The 2006 review recognised that the study of the medieval urban environment was heavily focused on Chester this is still the case with its regional importance now acknowledged through its own research framework (Beckley & Campbell 2013). However there has since been significant work carried out within other urban historic cores across the cities and towns in the region, particularly in Cumbria. Regeneration projects, especially in Manchester and Salford, have led to the investigation of historical urban cores on a scale not seen previously. The EUS, initiated by English Heritage in the early 1990s, were completed for Cheshire and Cumbria before 2006 but have only recently been made available through the ADS. The Lancashire Surveys were completed in 2006 but are not yet available online; Greater Manchester’s and Merseyside’s were incorporated into HLC. These various studies could act as starting points for more in depth studies of medieval towns as recommended in the previous NWRRF.
Chester continues to see archaeological mitigation on most work undertaken within the city bounds. There are on-going repairs and consolidation to the city walls with the most recent around East Gate and North Gate (Earthworks Archaeological Services forthcoming). The walls were originally part of the Roman fort but also contain a considerable amount of surviving medieval fabric (Fig 18). Medieval deposits from the rear of domestic properties were uncovered at Weaver Street including a pottery assemblage with locally made pottery and Ewloe ware from North Wales dating to the late 14th/15th centuries (Garner 2015). Current excavations (2017) by the University of Chester in Grosvenor Park are revealing significant late medieval material including worked stone from the Norman period and a late medieval jetton. A recent study brought together researchers across different disciplines, including archaeology, to investigate medieval Chester. Important elements of the study were analysis of its position on the fluctuating borders with Wales and the production of a digital map of the 15th century city (Clarke 2011).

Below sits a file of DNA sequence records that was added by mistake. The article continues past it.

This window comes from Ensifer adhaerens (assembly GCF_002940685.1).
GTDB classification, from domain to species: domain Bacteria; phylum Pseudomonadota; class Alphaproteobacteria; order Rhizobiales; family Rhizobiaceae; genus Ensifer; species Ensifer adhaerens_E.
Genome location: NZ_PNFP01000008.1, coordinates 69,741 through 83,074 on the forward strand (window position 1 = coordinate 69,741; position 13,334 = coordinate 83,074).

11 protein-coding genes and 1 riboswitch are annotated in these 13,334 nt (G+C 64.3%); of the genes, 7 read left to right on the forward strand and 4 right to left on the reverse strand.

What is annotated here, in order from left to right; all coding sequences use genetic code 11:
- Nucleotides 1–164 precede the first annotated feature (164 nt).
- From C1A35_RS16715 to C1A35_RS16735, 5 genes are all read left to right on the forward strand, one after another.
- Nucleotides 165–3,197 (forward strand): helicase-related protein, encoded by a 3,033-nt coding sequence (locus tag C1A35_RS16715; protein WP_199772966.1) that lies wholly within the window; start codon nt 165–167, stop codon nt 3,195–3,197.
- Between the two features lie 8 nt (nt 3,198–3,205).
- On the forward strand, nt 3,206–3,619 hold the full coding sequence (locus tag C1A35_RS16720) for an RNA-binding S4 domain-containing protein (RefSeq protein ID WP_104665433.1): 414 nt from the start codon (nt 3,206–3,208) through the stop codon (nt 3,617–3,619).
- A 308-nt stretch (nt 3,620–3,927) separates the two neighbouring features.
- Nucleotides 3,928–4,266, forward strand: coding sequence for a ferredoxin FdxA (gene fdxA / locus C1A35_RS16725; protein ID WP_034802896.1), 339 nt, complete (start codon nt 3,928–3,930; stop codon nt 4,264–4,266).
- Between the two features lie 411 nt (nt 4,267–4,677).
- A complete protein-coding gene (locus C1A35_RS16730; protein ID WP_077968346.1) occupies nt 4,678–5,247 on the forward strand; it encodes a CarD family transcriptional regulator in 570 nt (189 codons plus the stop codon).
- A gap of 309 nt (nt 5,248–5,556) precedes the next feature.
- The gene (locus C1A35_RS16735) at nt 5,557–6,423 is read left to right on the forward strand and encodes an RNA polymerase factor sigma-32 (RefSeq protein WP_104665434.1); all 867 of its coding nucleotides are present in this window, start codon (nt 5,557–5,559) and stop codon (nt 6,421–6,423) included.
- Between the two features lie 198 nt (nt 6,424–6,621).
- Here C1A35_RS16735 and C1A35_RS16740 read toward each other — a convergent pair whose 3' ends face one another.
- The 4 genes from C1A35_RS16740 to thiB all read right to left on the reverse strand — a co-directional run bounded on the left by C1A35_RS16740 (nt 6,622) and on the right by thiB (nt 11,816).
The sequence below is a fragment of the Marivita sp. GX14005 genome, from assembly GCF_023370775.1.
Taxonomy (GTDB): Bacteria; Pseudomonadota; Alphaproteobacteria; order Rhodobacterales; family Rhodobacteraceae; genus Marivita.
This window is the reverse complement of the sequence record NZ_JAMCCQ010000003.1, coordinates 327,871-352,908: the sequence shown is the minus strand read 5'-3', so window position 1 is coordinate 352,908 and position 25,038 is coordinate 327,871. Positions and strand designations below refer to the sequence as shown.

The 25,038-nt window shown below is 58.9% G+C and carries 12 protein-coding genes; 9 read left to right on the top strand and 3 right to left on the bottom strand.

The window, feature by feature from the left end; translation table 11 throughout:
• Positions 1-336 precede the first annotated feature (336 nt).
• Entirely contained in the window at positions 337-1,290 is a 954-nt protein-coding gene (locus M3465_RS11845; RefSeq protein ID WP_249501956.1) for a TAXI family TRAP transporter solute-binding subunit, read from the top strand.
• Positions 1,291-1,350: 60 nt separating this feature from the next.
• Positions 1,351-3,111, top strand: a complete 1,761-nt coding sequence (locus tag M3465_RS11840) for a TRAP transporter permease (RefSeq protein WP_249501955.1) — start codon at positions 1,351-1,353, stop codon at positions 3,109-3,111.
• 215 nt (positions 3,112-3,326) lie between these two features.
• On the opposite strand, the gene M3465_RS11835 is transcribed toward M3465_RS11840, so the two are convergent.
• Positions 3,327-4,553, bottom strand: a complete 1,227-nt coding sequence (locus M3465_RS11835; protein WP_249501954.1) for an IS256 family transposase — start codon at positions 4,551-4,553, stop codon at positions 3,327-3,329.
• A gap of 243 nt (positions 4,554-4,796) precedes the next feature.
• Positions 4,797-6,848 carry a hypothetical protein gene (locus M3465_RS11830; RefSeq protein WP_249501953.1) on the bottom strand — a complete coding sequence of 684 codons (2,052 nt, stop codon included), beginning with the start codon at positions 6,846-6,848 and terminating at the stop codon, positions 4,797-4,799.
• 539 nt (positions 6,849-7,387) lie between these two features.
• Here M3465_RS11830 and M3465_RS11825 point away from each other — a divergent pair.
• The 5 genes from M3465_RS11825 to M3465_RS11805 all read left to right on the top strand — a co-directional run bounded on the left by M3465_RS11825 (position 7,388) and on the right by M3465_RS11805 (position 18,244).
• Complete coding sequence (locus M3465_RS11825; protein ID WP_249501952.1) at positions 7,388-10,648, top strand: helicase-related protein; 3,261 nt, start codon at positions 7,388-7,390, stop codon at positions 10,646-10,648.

The extensive development in the 19th and 20th centuries of the major conurbations of Manchester and Liverpool obliterated much of their medieval cores and little survives above ground. In Manchester some evidence for the medieval town remains in patches around the cathedral (originally the parish church). This includes Chethams which was built as a college of priests in 1420 on the site of a manor house which in turn was erected on a probable 12th century castle site. Recent work includes a DBA (Arrowsmith 2011) of the Manchester medieval quarter, the excavation of a possible ditch belonging to the castle complex (Matrix Archaeology 2014) and survey of Chethams’ wall, revealed after demolition of Victorian buildings (Redhead 2016).
One of the major publications of medieval urban sites is that of the excavations in what was the medieval centre of Salford, compiling investigations undertaken since the late 1980s. Although the medieval buildings were demolished by the early 20th century excavations have revealed burgage plots and boundaries, cess pits and finds dating from the 13th century onwards. 13th and 14th century pottery was retrieved and one rubbish pit contained a rare archer’s wrist guard made from reused shoe leather (Gregory and Miller 2015, 12) (Figs. 20; 21; 22).